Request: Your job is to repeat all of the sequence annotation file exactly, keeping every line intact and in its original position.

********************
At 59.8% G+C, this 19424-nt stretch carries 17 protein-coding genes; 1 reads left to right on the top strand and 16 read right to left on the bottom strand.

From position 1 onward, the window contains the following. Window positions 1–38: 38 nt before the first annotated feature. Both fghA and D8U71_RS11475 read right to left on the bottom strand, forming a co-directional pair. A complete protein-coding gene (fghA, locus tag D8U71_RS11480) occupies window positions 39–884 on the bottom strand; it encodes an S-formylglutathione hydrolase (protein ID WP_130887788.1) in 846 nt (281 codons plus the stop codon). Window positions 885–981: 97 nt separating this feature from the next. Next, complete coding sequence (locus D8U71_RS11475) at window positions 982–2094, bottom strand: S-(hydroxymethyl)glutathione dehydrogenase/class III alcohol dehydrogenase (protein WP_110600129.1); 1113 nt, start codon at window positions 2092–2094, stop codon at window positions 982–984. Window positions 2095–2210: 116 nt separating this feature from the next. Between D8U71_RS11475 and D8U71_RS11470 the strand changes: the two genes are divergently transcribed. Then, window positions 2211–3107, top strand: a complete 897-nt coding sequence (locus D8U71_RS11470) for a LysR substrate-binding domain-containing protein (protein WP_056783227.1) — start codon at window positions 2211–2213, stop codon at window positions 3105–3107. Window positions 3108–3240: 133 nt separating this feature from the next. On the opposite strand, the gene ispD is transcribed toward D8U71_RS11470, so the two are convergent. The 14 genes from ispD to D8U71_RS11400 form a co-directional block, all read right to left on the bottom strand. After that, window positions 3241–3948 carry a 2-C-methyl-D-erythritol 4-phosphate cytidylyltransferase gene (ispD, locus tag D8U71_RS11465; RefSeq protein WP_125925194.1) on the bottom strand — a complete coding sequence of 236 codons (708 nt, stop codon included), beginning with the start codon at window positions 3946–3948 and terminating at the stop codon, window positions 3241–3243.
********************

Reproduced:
At 59.8% G+C, this 19424-nt stretch carries 17 protein-coding genes; 1 reads left to right on the top strand and 16 read right to left on the bottom strand.

From position 1 onward, the window contains the following. Window positions 1–38: 38 nt before the first annotated feature. Both fghA and D8U71_RS11475 read right to left on the bottom strand, forming a co-directional pair. A complete protein-coding gene (fghA, locus tag D8U71_RS11480) occupies window positions 39–884 on the bottom strand; it encodes an S-formylglutathione hydrolase (protein ID WP_130887788.1) in 846 nt (281 codons plus the stop codon). Window positions 885–981: 97 nt separating this feature from the next. Next, complete coding sequence (locus D8U71_RS11475) at window positions 982–2094, bottom strand: S-(hydroxymethyl)glutathione dehydrogenase/class III alcohol dehydrogenase (protein WP_110600129.1); 1113 nt, start codon at window positions 2092–2094, stop codon at window positions 982–984. Window positions 2095–2210: 116 nt separating this feature from the next. Between D8U71_RS11475 and D8U71_RS11470 the strand changes: the two genes are divergently transcribed. Then, window positions 2211–3107, top strand: a complete 897-nt coding sequence (locus D8U71_RS11470) for a LysR substrate-binding domain-containing protein (protein WP_056783227.1) — start codon at window positions 2211–2213, stop codon at window positions 3105–3107. Window positions 3108–3240: 133 nt separating this feature from the next. On the opposite strand, the gene ispD is transcribed toward D8U71_RS11470, so the two are convergent. The 14 genes from ispD to D8U71_RS11400 form a co-directional block, all read right to left on the bottom strand. After that, window positions 3241–3948 carry a 2-C-methyl-D-erythritol 4-phosphate cytidylyltransferase gene (ispD, locus tag D8U71_RS11465; RefSeq protein WP_125925194.1) on the bottom strand — a complete coding sequence of 236 codons (708 nt, stop codon included), beginning with the start codon at window positions 3946–3948 and terminating at the stop codon, window positions 3241–3243.